Business activity in the eurozone in August shows no signs of being hit by Britain's vote to leave the European Union and France enjoyed surprisingly strong growth.
Business activity in the eurozone this month shows no signs of being hit by Britain’s vote to leave the European Union.
The latest surveys of company executives did find weakness in new orders and hiring but overall the economic outlook is stable though lacklustre.
The composite Purchasing Managers Index (PMI) for the 19 countries using the euro edged up to a seven-month high of 53.3 from July’s 53.2. Any reading above 50 indicates growth.
— Chris Williamson (@WilliamsonChris) August 23, 2016
Chris Williamson, chief economist at Markit which carries out the PMI surveys, said there are “no signs of the recovery being derailed by Brexit uncertainty”.
For the region’s largest economy, Germany, private sector growth slowed in August, but remains robust overall.
— Markit Economics (@MarkitEconomics) August 23, 2016
Asked about the British referendum vote effect, Jeremy Cook, Chief Economist at the foreign exchange brokers World First, said it is still early days: “If there’s a Brexit impact later on down the line it’s likely to first manifest itself in the political scenarios that we see play out in the eurozone over the course of the next year or so, be that the Italian elections, the Dutch, the French or the German elections in the late part of next year. And that will start to see a fall-off in investment spending, that may see a fall-off in consumer confidence and capital expenditure of businesses.”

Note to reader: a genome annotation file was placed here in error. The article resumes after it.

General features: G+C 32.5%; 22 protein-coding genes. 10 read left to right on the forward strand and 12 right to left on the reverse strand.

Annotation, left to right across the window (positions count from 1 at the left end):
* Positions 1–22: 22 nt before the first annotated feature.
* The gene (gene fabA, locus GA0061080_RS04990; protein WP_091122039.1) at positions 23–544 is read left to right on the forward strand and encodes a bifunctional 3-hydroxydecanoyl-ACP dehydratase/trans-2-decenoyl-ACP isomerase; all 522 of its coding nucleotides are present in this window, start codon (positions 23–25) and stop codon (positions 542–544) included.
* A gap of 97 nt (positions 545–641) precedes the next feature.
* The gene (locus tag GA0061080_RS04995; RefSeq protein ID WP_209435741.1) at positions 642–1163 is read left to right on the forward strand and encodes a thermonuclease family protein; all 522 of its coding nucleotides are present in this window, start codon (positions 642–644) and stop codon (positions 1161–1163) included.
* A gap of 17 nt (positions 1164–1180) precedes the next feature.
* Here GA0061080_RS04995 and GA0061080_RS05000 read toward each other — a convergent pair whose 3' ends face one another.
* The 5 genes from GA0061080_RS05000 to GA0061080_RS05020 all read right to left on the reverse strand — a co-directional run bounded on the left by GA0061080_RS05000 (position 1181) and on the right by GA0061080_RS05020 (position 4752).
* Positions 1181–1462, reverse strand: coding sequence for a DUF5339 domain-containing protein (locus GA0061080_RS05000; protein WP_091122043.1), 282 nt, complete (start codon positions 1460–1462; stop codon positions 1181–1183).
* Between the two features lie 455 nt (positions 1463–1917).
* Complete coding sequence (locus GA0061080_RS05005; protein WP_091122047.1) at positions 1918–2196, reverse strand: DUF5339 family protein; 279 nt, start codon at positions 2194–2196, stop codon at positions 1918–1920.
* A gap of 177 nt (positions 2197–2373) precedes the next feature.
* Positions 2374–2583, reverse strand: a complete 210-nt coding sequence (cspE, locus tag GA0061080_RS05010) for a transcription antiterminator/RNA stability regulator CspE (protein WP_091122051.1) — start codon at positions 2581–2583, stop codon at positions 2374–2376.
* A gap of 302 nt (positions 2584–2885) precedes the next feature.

French growth better than anticipated, eurozone consumer confidence dips
France enjoyed surprisingly strong growth in August with an upturn in the services sector offsetting continued weakness in manufacturing.
It was the same story across the eurozone with services outperforming manufacturing.
Throughout the region businesses were less optimistic about the future and the fact that new order growth was at its weakest since early 2015 suggested the headline manufacturing PMI may decline next month.
In addition consumer confidence for the eurozone also dipped, apparently a sign of low morale after the British decision to leave the EU.
The European Commission’s flash estimate released on Tuesday showed consumer morale decreased to -8.5 in August from an unrevised -7.9 in July.
Economists had forecast a rebound in confidence this month.
Euro zone consumer confidence -8.5 vs. -7.6 forecast https://t.co/wfKHRCZA4P
— mbatrade (@mbatrade) August 23, 2016